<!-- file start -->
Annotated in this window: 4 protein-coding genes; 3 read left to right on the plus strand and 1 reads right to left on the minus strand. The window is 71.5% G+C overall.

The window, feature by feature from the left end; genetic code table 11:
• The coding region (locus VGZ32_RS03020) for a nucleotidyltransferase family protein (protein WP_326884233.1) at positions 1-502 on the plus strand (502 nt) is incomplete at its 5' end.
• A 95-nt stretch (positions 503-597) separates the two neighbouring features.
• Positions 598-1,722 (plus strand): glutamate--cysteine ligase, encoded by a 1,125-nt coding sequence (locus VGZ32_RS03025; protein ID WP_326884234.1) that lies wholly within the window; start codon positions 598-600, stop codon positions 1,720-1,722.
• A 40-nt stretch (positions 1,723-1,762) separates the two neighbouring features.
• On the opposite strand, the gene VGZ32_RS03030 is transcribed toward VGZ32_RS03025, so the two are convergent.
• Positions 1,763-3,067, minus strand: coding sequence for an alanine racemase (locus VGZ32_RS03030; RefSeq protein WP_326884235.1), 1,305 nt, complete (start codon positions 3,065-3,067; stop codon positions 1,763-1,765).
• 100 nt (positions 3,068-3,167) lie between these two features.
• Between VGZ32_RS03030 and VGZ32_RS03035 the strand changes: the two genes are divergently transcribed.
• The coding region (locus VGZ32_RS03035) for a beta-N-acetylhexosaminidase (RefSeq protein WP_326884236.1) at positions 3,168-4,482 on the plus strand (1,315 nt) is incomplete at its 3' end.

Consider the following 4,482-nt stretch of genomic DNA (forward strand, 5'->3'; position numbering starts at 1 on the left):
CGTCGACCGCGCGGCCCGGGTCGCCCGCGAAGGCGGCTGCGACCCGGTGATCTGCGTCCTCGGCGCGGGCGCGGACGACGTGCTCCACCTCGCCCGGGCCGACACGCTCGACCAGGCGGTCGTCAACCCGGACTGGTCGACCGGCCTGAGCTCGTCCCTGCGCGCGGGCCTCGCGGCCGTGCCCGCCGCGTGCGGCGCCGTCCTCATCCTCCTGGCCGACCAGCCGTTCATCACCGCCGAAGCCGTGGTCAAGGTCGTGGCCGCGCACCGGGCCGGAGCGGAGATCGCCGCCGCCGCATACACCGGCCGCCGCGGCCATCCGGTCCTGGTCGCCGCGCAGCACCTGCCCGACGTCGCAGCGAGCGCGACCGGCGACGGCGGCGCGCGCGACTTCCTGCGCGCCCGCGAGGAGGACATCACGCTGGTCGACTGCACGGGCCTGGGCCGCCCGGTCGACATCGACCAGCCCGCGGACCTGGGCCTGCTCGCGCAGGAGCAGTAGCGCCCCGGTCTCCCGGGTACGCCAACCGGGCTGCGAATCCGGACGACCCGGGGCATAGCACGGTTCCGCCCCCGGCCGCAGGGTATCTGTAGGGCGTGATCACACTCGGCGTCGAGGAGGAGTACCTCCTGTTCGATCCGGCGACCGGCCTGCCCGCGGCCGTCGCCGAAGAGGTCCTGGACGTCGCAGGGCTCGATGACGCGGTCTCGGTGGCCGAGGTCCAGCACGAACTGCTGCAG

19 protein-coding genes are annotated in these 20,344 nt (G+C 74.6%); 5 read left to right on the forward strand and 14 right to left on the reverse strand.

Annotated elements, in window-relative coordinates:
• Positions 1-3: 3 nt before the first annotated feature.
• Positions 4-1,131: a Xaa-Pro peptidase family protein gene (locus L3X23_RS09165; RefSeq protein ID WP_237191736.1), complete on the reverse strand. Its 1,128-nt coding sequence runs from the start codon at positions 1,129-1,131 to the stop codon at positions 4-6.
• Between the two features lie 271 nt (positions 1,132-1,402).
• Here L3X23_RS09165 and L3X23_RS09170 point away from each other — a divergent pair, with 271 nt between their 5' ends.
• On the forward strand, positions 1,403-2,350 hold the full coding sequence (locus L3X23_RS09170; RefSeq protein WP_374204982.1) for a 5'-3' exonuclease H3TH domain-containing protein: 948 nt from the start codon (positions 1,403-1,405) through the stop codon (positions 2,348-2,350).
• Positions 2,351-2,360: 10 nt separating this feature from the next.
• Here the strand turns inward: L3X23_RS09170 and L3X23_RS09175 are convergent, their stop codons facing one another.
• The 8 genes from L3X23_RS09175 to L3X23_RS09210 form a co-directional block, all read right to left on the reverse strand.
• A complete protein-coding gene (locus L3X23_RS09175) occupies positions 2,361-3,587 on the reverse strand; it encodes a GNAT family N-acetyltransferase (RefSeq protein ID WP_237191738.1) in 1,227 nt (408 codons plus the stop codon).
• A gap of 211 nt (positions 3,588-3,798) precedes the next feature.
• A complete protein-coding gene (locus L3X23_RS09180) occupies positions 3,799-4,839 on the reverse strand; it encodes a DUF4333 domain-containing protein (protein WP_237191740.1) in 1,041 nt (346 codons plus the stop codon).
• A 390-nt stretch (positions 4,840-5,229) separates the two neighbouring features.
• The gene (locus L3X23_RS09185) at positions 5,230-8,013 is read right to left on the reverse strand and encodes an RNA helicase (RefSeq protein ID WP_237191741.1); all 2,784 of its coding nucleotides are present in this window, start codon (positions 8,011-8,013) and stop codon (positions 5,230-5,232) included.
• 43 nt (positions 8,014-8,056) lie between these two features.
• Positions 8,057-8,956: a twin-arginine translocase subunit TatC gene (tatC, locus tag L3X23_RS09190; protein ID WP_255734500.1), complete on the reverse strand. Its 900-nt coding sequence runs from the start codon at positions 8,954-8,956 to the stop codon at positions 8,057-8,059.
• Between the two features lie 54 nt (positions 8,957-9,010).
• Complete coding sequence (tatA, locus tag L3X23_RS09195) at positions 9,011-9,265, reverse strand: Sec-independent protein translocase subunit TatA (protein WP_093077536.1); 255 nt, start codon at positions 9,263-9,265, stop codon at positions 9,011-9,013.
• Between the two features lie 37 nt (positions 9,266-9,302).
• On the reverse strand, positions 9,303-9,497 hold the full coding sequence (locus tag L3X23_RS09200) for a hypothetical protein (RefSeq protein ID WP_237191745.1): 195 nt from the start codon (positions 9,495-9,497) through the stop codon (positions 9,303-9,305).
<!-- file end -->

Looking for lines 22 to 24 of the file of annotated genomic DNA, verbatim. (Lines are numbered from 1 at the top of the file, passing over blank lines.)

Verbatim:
• Here the strand turns inward: L3X23_RS09170 and L3X23_RS09175 are convergent, their stop codons facing one another.
• The 8 genes from L3X23_RS09175 to L3X23_RS09210 form a co-directional block, all read right to left on the reverse strand.
• A complete protein-coding gene (locus L3X23_RS09175) occupies positions 2,361-3,587 on the reverse strand; it encodes a GNAT family N-acetyltransferase (RefSeq protein ID WP_237191738.1) in 1,227 nt (408 codons plus the stop codon).